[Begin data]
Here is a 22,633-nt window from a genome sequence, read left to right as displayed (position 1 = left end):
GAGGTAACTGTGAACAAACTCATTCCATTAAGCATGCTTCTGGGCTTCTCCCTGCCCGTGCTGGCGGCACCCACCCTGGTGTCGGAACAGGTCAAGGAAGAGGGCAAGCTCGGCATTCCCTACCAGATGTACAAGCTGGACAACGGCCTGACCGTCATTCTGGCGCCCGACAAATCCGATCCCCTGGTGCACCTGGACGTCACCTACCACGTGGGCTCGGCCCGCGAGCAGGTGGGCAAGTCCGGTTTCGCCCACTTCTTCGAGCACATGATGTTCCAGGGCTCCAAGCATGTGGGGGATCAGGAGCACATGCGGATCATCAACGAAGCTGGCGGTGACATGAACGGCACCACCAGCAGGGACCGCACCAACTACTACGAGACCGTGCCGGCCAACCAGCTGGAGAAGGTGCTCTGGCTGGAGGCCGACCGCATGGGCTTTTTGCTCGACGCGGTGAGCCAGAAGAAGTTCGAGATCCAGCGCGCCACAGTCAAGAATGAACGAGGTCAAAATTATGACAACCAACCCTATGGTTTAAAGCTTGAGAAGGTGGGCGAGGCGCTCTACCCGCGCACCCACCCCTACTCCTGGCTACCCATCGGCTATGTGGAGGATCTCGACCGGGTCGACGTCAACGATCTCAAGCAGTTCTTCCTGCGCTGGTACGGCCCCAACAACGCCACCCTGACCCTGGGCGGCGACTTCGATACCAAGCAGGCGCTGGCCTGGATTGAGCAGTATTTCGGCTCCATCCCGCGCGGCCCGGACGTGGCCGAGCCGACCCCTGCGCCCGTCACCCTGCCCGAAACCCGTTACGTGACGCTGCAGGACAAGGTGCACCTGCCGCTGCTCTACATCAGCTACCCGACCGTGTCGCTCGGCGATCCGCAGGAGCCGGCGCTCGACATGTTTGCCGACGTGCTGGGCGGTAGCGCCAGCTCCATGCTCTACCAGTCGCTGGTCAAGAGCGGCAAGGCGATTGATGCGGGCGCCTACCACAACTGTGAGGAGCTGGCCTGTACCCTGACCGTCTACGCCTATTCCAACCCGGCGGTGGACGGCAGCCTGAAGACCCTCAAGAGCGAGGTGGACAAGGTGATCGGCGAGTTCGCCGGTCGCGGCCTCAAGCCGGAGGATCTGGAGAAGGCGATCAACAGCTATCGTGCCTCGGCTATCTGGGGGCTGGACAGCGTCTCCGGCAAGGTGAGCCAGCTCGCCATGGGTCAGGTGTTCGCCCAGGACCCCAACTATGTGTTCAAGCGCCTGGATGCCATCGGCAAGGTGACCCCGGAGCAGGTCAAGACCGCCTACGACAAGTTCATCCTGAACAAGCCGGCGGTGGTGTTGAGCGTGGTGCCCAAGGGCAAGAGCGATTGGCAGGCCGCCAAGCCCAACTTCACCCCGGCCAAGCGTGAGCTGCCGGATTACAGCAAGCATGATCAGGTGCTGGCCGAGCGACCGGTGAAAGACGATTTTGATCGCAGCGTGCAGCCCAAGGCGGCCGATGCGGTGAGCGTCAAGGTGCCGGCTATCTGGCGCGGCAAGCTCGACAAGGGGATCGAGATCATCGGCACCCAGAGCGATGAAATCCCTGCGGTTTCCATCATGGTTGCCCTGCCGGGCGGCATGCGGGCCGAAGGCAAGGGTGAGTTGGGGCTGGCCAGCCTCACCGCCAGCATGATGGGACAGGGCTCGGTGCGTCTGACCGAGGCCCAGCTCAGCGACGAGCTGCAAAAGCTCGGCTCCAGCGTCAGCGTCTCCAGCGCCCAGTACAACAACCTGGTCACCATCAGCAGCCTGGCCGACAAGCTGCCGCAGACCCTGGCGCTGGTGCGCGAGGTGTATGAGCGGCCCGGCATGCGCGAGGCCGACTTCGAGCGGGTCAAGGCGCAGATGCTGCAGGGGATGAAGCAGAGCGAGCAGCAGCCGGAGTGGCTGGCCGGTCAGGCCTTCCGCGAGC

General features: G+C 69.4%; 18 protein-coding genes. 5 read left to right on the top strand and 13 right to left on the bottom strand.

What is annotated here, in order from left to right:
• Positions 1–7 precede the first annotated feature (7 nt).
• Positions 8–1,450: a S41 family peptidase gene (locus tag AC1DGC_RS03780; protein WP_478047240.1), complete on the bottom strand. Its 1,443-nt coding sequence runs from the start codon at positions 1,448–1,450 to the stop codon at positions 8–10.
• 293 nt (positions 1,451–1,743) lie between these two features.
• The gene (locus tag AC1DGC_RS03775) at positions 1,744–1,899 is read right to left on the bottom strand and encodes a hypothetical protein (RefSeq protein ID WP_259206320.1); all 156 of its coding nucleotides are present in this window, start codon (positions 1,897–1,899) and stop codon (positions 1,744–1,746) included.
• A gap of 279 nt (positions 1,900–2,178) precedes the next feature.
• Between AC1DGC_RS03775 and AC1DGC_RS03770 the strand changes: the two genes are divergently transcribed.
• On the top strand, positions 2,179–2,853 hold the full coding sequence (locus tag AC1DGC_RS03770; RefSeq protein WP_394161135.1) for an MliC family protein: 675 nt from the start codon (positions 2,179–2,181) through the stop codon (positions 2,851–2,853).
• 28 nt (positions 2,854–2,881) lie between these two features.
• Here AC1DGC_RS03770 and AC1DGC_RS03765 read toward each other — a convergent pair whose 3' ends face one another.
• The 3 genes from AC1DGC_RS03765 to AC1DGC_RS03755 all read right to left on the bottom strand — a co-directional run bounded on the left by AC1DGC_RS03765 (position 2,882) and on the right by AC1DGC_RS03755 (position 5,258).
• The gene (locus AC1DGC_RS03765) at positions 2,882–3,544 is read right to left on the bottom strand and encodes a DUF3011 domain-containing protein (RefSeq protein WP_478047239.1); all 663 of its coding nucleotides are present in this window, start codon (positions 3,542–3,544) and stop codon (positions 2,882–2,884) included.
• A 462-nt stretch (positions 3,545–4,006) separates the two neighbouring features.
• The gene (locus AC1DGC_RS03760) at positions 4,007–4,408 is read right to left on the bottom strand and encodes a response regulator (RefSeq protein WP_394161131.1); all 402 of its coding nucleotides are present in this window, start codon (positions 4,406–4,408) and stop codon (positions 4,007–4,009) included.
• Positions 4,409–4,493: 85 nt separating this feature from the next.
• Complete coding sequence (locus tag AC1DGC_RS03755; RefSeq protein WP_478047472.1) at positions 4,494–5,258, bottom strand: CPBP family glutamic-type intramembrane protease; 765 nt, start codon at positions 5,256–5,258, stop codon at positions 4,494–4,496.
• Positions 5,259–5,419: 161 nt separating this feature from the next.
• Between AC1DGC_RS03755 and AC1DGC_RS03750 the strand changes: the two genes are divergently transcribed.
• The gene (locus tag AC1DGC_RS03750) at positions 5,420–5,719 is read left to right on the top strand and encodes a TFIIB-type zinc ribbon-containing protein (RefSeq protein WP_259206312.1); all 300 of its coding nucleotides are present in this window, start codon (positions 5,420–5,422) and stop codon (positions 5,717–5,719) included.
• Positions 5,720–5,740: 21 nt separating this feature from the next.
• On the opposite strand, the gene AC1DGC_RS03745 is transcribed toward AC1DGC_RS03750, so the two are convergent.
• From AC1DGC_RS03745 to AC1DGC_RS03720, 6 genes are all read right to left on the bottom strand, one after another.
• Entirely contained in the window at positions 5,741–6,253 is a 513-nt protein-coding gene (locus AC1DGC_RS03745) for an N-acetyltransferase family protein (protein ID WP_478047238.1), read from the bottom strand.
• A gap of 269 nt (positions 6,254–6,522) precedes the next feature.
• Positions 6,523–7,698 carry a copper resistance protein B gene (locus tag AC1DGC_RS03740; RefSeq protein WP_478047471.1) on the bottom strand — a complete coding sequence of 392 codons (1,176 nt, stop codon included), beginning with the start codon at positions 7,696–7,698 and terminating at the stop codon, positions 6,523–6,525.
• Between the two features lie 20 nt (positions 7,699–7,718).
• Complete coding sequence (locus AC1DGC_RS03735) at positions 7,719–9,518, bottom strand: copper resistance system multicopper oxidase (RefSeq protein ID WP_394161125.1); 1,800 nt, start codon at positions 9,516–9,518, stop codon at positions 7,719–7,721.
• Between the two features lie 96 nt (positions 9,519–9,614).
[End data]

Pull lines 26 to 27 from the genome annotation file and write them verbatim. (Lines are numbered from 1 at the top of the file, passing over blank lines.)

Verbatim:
• Entirely contained in the window at positions 5,741–6,253 is a 513-nt protein-coding gene (locus AC1DGC_RS03745) for an N-acetyltransferase family protein (protein ID WP_478047238.1), read from the bottom strand.
• A gap of 269 nt (positions 6,254–6,522) precedes the next feature.